Image result for This Is How You Lose the Time War COVER“Words can wound—but they’re bridges, too . . . Though maybe a bridge can also be a wound? To paraphrase a prophet: Letters are structures, not events. Yours give me a place to live inside.”

This is How You Love This Book:

You start reading it and it’s this cat-and-mouse back-and-forth between two women from two opposing sides of a time war, of all things. But what begins as an adversarial, albeit playful, show of bravado unfurls into something unexpected: a connection. It is a thread that is tenuous, unsure of its presence, but present nonetheless. And then the adversarial becomes symbiotic; these two women hold each other up in and through their letters. They are each other’s confessionals, writing and ciphering, deciphering and reading. The thread becomes taut, asserts its presence, makes itself known—that is to say, these two women fall in love.

Zoom out from the moving, almost effortless beauty of this story and you remember: oh yeah, we’ve got a time war on our hands. There are pasts to modify, futures to alter, courses of history to reroute, to nudge this way or that. This is not a metaphor; this is the world of these women. There is a war to win, agents to outsmart, rules to follow, secrets to keep.

The thing about This is How You Lose the Time War is that it does both those things simultaneously and masterfully; it is both the forest and the trees. You are so absorbed in the almost intoxicating intimacy of Blue and Red’s correspondence, the way they increasingly skirt closer to truths about themselves and what they mean to each other. But this is not happening in a vacuum: they live, after all, in a world where they weave and up down the course of time at their will, where what is at stake is the future of their respective sides. This is a world with its own terminology, its own tangled history, its own rules and fine print. But you finish this novel having such a complete sense of both the trees and the forest; the searing closeness of its protagonists, but also the backdrop which has at once enshrined and obstructed this closeness. The more the trees of these characters grow taller, the more the forest sprawls like a carpet to ground them in their world. That is to say, this novel draws the contours of its world even as it colours in those contours with characters of vivid, layered interiorities.

Reader, I loved it.


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“It is easy to forget, but stories need not always have a purpose. We are quick to say that folktales have a moral or a lesson or a creed. But most of the stories that have survived the ages are told for one purpose only, and that purpose is to say this: ‘Being human is difficult. Here is some evidence.'”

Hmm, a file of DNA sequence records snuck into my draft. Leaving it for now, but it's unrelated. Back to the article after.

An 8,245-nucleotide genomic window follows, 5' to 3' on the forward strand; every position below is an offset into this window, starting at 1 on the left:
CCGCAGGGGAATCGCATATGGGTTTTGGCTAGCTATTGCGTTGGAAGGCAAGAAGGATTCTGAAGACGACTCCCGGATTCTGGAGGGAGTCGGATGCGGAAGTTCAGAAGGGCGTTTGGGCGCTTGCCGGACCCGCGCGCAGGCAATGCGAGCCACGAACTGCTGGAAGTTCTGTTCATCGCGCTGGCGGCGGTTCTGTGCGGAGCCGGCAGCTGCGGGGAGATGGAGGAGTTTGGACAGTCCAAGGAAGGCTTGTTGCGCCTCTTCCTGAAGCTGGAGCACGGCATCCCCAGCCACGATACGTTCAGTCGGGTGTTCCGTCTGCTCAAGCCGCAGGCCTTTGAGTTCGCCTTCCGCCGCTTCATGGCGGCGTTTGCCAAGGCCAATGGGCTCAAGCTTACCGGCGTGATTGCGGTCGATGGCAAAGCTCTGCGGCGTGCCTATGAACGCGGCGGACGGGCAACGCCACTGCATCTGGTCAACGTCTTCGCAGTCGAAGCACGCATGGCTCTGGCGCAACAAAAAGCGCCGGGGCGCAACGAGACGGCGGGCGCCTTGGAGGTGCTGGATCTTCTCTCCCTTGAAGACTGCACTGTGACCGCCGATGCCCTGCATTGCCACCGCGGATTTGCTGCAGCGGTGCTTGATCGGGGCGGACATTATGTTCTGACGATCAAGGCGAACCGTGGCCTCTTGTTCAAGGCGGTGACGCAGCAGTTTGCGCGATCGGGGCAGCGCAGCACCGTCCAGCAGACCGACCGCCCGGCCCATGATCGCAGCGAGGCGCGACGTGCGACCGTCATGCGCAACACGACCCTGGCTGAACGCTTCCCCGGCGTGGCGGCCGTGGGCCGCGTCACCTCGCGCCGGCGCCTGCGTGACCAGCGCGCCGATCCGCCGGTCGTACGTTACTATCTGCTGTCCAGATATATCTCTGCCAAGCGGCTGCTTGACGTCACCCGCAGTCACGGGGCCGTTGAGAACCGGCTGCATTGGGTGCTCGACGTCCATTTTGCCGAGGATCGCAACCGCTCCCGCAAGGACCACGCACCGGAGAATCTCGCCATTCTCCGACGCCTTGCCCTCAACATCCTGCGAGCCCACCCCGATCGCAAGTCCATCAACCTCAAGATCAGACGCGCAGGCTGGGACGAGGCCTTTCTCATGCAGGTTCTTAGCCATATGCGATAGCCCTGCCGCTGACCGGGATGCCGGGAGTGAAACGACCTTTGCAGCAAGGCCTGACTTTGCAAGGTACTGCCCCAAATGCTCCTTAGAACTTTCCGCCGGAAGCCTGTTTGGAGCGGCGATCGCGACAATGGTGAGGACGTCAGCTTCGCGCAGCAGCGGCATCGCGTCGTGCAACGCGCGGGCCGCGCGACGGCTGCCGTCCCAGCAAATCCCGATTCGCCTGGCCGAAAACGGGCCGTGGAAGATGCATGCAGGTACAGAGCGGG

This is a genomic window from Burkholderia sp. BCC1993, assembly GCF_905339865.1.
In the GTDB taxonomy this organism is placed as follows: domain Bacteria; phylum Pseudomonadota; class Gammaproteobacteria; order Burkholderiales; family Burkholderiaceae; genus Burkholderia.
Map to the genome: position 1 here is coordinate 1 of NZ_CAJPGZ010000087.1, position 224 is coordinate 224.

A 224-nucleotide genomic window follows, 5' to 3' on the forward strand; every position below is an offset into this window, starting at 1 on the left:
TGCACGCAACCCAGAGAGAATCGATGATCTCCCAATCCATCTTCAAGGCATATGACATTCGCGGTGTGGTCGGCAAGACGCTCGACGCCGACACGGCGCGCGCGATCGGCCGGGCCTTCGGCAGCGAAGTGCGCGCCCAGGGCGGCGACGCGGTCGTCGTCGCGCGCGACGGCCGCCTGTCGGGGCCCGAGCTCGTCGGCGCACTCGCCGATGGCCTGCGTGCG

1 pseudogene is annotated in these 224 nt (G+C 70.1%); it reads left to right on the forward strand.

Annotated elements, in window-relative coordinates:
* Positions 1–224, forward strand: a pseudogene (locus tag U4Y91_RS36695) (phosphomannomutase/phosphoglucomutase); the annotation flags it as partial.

Just absolutely exquisite storytelling. Drager has written a story about stories–in the moment of their telling and through time–and about the powerful bonds that tie siblings together. Her novel is sprawling and specific, widening and narrowing the scope of its story with beautiful fluidity. The biggest compliment I can give this book is, I would love to study it in class. Write essays about it. Talk about it with other people. It’s incredibly layered and genuinely meaningful, simple in a way that makes it affect you all the more.

“In order to record a tale, something must always be lost. Some things must be left unsaid and disguised. The art of storytelling, his brother said, is all about where and how to leave the voids.”

The Archive of Alternate Endings is by far the most surprising book of the year for me, not to mention a severely underrated one. I picked it up expecting nothing at all and finished it knowing it was a new favourite. I want to reread it already.


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nothing emma mills writes could ever disappoint me

idk how to articulate the reasons why this book felt like when youre walking outside in the cold but then you hit a patch of sunlight and stop to bask in its warmth for a moment bc damn its like mother nature herself decided to momentarily give you a warm hug when you needed it most on your unforgiving treacherous walk to class

I just love Emma Mills’s books. so much. so so much. First of all, I love YA contemporaries because at their heart, they’re all about character. So many books I read are so embellished with convoluted plots and ostentatious writing that the characters end up barely recognizable. Emma Mills, though, is so ridiculously, undeniably talented at writing characters. Part of that is because she intuitively just gets how to write dialogue—it’s always realistic, organic, funny, believable. And Foolish Hearts is no exception to this. The fact that I’m able to review this book in JULY even though I read it in January should tell you how much its characters have stayed in my mind. I absolutely adored Claudia and Gideon (omg he was the cutest) and Iris. I’m basically gonna be using every superlative in the book to describe my love for this book: I absolutely, totally, completely, wholeheartedly loved everything about it. Also, Emma Mills’s books are hilarious. They’re pretty much the only contemporaries out there that have made me actually laugh out loud, A LOT. I wish this review was better or more specific or something, but I don’t really wanna be technical about Foolish Hearts. I just want to get across how freaking much I loved it, and how I have loved (and will love) anything that Emma Mills could ever write. 

Yeah. Go do yourself a favour and read Foolish Hearts, and then after that all of Emma Mills’s entire body of work.